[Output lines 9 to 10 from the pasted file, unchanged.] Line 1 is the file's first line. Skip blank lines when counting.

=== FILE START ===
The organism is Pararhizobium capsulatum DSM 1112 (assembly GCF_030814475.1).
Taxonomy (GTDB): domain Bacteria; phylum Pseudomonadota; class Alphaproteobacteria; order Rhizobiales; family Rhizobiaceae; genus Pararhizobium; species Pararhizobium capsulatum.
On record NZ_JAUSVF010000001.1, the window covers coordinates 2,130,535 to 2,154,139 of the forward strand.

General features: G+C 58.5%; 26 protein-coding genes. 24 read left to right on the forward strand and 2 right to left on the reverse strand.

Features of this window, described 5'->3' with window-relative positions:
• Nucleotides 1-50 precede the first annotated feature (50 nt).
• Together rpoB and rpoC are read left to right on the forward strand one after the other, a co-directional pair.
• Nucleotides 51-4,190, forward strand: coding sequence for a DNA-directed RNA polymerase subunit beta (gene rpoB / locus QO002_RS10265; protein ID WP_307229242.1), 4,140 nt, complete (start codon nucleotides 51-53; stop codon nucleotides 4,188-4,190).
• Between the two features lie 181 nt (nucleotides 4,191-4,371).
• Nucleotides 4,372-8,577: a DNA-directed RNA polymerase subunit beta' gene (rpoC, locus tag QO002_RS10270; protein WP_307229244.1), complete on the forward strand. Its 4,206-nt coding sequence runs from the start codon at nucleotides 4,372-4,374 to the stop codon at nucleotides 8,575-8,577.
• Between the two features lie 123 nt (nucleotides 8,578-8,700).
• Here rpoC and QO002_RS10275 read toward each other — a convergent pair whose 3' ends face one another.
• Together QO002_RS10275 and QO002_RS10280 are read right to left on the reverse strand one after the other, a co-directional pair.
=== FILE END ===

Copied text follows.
• Between the two features lie 181 nt (nucleotides 4,191-4,371).
• Nucleotides 4,372-8,577: a DNA-directed RNA polymerase subunit beta' gene (rpoC, locus tag QO002_RS10270; protein WP_307229244.1), complete on the forward strand. Its 4,206-nt coding sequence runs from the start codon at nucleotides 4,372-4,374 to the stop codon at nucleotides 8,575-8,577.